ending and the first time I heard it I did not understand it
either. But I later realized why Sibelius did it that way and the
ending makes perfect sense.).
The mood is now of sad desperation. The music opens suddenly
and harshly as the bitter cold and lack of food is taking its
toll. The movement ends with the Titan theme played with extreme
dissonance representing cold desperation and death.
Fourth Movement: The Blossoms of Spring
In the fourth movement the wanderer learns many things leading up to the revelation of Nature. The music is a joyous celebration of life and is the most fast paced and complicated both musically and in the story line of all the movements. There are three endings. The very grand first ending is how the wanderer feels while still enjoying the luxury of ignorance prior to the revelation. The serene second ending is the revelation. In the very triumphant third ending, Nature celebrates the resolve of the wanderer to teach his complete understanding to humankind so that all can enjoy the Utopia that has always been present but obscured by humankind's intent on self deification.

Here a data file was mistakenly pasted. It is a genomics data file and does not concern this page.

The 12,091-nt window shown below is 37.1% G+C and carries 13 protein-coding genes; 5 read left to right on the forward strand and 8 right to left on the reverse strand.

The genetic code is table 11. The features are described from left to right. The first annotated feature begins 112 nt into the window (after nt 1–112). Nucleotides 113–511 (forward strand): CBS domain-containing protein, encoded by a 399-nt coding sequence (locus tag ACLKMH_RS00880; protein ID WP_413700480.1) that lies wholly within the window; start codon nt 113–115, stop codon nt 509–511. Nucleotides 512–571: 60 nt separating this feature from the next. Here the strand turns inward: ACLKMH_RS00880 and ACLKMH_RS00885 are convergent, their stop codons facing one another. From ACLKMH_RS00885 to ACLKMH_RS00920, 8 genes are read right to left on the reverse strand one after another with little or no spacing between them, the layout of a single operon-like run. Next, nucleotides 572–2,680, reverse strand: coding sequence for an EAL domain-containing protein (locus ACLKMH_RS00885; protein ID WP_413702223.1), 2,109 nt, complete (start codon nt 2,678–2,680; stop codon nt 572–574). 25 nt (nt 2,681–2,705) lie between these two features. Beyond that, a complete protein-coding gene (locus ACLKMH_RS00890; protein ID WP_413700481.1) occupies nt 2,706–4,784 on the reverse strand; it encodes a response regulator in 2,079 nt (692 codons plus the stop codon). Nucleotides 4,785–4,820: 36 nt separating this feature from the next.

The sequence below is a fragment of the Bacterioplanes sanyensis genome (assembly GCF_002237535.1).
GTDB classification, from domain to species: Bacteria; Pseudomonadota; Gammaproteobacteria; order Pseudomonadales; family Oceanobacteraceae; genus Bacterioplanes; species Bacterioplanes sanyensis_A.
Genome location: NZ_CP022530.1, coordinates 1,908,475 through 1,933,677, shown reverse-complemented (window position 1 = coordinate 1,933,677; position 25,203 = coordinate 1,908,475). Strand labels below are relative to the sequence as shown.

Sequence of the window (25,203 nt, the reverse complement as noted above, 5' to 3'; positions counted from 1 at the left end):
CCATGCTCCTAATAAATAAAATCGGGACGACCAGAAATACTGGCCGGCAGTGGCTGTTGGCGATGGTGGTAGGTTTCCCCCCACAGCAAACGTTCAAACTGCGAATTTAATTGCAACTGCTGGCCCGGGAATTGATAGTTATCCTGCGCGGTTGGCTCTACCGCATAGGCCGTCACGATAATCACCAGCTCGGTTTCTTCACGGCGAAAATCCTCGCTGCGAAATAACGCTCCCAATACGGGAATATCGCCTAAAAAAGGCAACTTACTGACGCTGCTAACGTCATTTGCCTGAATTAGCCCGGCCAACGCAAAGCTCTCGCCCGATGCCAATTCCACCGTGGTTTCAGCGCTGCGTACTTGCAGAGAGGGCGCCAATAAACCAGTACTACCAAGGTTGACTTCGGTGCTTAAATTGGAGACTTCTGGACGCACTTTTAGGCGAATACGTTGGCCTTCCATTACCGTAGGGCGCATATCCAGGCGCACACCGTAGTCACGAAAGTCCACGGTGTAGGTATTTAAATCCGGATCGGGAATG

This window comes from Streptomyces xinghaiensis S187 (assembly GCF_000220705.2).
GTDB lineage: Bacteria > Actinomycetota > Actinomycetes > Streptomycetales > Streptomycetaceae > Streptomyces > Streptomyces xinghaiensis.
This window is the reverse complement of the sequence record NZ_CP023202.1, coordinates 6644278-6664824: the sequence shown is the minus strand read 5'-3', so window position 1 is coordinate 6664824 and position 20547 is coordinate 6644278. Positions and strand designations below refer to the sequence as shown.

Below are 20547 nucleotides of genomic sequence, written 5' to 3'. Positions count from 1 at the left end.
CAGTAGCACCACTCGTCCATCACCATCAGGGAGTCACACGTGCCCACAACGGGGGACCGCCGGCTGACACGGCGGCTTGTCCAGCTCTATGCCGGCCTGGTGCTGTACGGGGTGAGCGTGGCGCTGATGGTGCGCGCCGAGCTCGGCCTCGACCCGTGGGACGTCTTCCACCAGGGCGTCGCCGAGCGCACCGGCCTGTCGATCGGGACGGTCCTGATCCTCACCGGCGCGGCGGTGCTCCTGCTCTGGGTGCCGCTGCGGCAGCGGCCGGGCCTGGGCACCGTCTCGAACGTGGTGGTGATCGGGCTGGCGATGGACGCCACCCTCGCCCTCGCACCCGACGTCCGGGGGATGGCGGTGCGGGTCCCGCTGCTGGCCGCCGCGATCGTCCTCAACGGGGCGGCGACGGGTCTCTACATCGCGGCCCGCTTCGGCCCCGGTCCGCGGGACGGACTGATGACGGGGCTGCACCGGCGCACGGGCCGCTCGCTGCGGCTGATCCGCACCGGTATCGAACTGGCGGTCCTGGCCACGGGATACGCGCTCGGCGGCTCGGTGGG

The concluding third ending was composed in 1969. The rest of
the movement was completed in late 1981 combining work done in
previous years. A piano recording of the movement was made on
February 13, 1982. This was the second movement to be completed.
The piano recording was transcribed to a Cakewalk file in the mid
1990s and was later refined for orchestral performance on
New life on the meadows
The movement begins with a pastoral setting as a bright
trumpet call plays a new variation on the opening phrase of the
Hymn to Nature theme. Then the full orchestra joins in a
celebration of all the colors and life that are appearing on the
hillsides. All the wildlife are now up and about with new
offspring that are learning about the world. A triumphal march
announces a reunion of the wildlife society that will be
associated for the coming summer. The trek theme is recalled as
the wanderer is once again in great stride. After the opening
call of this section is heard one last time the music builds in
transition to the celebration that the migration of last fall is
The migration returns
A march announces the return of the southern migration. This march is somewhat reminiscent of the southward migration theme from the second movement but is now triumphant and is in the odd time signature for a march of 7/4 and 5/4 (I have considered referring to this as the syncopated march). Everything is growing rapidly to restore the majesty of the approaching summer. There is a feeling of triumph and celebration as the closing theme of the first ending makes its appearance. The wanderer is in awe of the incredible beauty and intricacy of it all. So much is working together in perfect harmony.